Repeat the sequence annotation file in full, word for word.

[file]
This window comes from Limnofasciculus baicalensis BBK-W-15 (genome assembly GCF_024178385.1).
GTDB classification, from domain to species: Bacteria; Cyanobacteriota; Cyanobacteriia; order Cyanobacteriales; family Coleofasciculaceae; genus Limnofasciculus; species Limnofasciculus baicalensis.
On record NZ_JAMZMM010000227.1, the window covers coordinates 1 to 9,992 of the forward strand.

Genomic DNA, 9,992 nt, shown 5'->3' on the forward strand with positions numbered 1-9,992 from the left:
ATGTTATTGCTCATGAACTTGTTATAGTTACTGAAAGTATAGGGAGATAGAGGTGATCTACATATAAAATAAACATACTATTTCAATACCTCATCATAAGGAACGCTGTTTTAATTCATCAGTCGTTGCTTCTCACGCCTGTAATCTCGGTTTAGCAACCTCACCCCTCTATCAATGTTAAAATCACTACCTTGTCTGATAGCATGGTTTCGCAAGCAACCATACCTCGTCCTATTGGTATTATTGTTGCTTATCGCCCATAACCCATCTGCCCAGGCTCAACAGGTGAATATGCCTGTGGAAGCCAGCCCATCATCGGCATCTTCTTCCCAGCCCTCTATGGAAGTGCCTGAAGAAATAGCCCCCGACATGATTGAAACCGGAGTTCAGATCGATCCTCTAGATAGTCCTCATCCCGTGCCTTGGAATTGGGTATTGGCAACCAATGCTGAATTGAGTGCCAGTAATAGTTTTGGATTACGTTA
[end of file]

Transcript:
This window comes from Limnofasciculus baicalensis BBK-W-15 (genome assembly GCF_024178385.1).
GTDB classification, from domain to species: Bacteria; Cyanobacteriota; Cyanobacteriia; order Cyanobacteriales; family Coleofasciculaceae; genus Limnofasciculus; species Limnofasciculus baicalensis.
On record NZ_JAMZMM010000227.1, the window covers coordinates 1 to 9,992 of the forward strand.

Genomic DNA, 9,992 nt, shown 5'->3' on the forward strand with positions numbered 1-9,992 from the left:
ATGTTATTGCTCATGAACTTGTTATAGTTACTGAAAGTATAGGGAGATAGAGGTGATCTACATATAAAATAAACATACTATTTCAATACCTCATCATAAGGAACGCTGTTTTAATTCATCAGTCGTTGCTTCTCACGCCTGTAATCTCGGTTTAGCAACCTCACCCCTCTATCAATGTTAAAATCACTACCTTGTCTGATAGCATGGTTTCGCAAGCAACCATACCTCGTCCTATTGGTATTATTGTTGCTTATCGCCCATAACCCATCTGCCCAGGCTCAACAGGTGAATATGCCTGTGGAAGCCAGCCCATCATCGGCATCTTCTTCCCAGCCCTCTATGGAAGTGCCTGAAGAAATAGCCCCCGACATGATTGAAACCGGAGTTCAGATCGATCCTCTAGATAGTCCTCATCCCGTGCCTTGGAATTGGGTATTGGCAACCAATGCTGAATTGAGTGCCAGTAATAGTTTTGGATTACGTTA